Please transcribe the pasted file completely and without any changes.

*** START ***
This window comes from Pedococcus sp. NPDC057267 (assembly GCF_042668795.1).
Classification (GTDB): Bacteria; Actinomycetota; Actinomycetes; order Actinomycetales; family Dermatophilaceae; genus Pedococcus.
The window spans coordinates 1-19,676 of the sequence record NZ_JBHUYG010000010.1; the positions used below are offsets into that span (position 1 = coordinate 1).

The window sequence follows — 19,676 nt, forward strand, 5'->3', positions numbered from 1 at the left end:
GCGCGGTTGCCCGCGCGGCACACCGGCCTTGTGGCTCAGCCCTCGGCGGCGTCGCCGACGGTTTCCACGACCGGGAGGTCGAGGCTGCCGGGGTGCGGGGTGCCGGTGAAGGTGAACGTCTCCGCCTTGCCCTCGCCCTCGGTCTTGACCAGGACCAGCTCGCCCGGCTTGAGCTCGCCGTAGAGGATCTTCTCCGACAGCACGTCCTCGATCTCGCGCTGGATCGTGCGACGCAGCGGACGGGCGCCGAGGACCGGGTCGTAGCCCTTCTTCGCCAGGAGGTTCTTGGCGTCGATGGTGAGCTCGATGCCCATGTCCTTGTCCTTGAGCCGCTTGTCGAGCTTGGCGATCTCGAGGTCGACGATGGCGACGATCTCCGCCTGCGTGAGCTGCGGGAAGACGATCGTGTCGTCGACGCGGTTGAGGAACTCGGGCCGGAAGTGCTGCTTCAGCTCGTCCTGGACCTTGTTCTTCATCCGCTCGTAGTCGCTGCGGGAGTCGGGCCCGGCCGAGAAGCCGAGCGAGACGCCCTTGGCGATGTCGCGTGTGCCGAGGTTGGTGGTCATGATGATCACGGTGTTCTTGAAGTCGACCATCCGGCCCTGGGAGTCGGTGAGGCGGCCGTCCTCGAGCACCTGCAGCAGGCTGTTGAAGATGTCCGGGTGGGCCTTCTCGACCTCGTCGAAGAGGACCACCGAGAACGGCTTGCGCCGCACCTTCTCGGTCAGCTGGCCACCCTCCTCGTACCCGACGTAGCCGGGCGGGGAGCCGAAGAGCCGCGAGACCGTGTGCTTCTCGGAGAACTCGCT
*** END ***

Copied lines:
This window comes from Pedococcus sp. NPDC057267 (assembly GCF_042668795.1).
Classification (GTDB): Bacteria; Actinomycetota; Actinomycetes; order Actinomycetales; family Dermatophilaceae; genus Pedococcus.
The window spans coordinates 1-19,676 of the sequence record NZ_JBHUYG010000010.1; the positions used below are offsets into that span (position 1 = coordinate 1).

The window sequence follows — 19,676 nt, forward strand, 5'->3', positions numbered from 1 at the left end:
GCGCGGTTGCCCGCGCGGCACACCGGCCTTGTGGCTCAGCCCTCGGCGGCGTCGCCGACGGTTTCCACGACCGGGAGGTCGAGGCTGCCGGGGTGCGGGGTGCCGGTGAAGGTGAACGTCTCCGCCTTGCCCTCGCCCTCGGTCTTGACCAGGACCAGCTCGCCCGGCTTGAGCTCGCCGTAGAGGATCTTCTCCGACAGCACGTCCTCGATCTCGCGCTGGATCGTGCGACGCAGCGGACGGGCGCCGAGGACCGGGTCGTAGCCCTTCTTCGCCAGGAGGTTCTTGGCGTCGATGGTGAGCTCGATGCCCATGTCCTTGTCCTTGAGCCGCTTGTCGAGCTTGGCGATCTCGAGGTCGACGATGGCGACGATCTCCGCCTGCGTGAGCTGCGGGAAGACGATCGTGTCGTCGACGCGGTTGAGGAACTCGGGCCGGAAGTGCTGCTTCAGCTCGTCCTGGACCTTGTTCTTCATCCGCTCGTAGTCGCTGCGGGAGTCGGGCCCGGCCGAGAAGCCGAGCGAGACGCCCTTGGCGATGTCGCGTGTGCCGAGGTTGGTGGTCATGATGATCACGGTGTTCTTGAAGTCGACCATCCGGCCCTGGGAGTCGGTGAGGCGGCCGTCCTCGAGCACCTGCAGCAGGCTGTTGAAGATGTCCGGGTGGGCCTTCTCGACCTCGTCGAAGAGGACCACCGAGAACGGCTTGCGCCGCACCTTCTCGGTCAGCTGGCCACCCTCCTCGTACCCGACGTAGCCGGGCGGGGAGCCGAAGAGCCGCGAGACCGTGTGCTTCTCGGAGAACTCGCT